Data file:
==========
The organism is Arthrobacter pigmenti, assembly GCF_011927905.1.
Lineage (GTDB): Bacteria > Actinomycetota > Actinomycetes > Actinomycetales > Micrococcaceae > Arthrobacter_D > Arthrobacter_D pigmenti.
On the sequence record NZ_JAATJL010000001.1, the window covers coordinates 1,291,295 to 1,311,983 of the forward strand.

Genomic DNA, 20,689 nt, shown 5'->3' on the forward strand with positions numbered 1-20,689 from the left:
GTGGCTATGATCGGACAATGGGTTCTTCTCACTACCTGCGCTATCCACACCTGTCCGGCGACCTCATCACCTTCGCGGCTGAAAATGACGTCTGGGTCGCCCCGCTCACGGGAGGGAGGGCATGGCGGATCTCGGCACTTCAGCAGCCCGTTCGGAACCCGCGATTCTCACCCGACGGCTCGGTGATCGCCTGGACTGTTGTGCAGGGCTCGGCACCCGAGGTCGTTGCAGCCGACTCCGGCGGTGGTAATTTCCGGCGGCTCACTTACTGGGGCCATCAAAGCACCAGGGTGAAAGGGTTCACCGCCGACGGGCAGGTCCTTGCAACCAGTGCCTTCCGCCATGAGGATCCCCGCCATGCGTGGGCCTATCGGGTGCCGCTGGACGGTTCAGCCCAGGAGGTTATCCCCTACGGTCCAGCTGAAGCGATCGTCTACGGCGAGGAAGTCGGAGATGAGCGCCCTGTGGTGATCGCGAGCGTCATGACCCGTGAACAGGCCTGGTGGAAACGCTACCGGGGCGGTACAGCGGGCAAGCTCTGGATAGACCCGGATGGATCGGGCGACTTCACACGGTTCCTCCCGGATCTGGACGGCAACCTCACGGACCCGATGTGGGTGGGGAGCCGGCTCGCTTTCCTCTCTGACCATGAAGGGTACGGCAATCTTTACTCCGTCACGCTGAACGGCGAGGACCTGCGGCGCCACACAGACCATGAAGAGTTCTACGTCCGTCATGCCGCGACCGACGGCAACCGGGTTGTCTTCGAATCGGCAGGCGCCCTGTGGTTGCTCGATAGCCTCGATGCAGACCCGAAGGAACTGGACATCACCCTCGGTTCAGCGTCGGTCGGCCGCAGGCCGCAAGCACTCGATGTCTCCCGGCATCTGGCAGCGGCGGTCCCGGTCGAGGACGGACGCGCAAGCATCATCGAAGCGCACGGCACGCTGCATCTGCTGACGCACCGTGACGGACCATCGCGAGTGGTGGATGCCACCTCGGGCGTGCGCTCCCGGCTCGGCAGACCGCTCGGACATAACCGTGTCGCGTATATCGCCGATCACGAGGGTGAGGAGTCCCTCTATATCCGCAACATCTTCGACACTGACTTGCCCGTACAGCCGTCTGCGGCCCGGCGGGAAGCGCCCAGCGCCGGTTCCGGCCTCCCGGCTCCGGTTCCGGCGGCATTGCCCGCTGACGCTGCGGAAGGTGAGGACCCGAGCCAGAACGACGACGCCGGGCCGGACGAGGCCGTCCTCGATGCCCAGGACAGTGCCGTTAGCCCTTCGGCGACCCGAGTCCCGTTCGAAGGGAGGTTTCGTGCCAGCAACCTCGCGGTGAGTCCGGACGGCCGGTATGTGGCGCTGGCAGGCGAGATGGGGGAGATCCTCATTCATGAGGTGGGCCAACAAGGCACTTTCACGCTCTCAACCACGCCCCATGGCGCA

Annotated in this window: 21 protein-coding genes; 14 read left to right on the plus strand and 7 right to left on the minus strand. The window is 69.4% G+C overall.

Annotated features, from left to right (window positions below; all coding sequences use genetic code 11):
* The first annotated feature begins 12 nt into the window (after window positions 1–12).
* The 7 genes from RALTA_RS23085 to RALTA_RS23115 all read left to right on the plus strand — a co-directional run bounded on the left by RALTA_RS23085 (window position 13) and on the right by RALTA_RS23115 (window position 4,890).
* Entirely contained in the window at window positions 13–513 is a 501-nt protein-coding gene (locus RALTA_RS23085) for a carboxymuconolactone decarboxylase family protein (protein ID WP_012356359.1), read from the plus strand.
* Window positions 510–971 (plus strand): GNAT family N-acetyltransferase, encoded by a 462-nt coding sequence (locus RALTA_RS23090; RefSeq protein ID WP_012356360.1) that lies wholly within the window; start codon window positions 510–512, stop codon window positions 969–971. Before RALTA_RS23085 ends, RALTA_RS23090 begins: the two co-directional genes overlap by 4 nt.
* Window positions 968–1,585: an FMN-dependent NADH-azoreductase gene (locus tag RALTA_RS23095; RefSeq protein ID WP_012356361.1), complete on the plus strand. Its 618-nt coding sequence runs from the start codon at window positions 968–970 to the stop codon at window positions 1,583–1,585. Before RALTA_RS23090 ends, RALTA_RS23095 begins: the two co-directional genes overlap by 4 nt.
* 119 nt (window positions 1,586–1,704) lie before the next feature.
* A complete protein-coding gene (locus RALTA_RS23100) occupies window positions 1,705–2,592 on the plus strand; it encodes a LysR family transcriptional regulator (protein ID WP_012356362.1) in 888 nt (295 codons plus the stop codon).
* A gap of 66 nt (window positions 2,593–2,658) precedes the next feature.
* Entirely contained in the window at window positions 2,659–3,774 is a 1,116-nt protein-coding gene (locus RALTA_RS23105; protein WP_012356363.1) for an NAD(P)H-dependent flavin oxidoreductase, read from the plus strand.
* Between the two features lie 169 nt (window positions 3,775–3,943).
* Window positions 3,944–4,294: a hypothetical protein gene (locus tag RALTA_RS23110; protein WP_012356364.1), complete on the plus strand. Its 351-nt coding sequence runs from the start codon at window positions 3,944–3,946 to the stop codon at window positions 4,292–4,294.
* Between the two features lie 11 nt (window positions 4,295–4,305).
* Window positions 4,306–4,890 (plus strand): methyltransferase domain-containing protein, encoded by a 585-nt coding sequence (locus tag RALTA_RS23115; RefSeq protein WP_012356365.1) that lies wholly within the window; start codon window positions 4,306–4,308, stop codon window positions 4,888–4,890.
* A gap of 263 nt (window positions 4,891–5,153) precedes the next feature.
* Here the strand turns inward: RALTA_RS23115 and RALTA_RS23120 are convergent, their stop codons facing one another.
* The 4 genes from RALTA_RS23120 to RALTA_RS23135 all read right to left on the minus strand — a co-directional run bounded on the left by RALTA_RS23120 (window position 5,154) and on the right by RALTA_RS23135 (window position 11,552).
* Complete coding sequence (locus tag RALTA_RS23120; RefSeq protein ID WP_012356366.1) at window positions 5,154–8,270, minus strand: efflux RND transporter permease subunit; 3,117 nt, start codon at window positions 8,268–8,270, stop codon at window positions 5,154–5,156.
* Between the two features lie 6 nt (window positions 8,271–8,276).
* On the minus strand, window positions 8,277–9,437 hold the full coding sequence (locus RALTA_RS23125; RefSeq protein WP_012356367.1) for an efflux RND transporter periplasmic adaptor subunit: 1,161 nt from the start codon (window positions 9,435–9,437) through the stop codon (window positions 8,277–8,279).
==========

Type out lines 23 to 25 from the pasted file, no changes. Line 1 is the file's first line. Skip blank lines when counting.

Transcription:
* The 4 genes from RALTA_RS23120 to RALTA_RS23135 all read right to left on the minus strand — a co-directional run bounded on the left by RALTA_RS23120 (window position 5,154) and on the right by RALTA_RS23135 (window position 11,552).
* Complete coding sequence (locus tag RALTA_RS23120; RefSeq protein ID WP_012356366.1) at window positions 5,154–8,270, minus strand: efflux RND transporter permease subunit; 3,117 nt, start codon at window positions 8,268–8,270, stop codon at window positions 5,154–5,156.
* Between the two features lie 6 nt (window positions 8,271–8,276).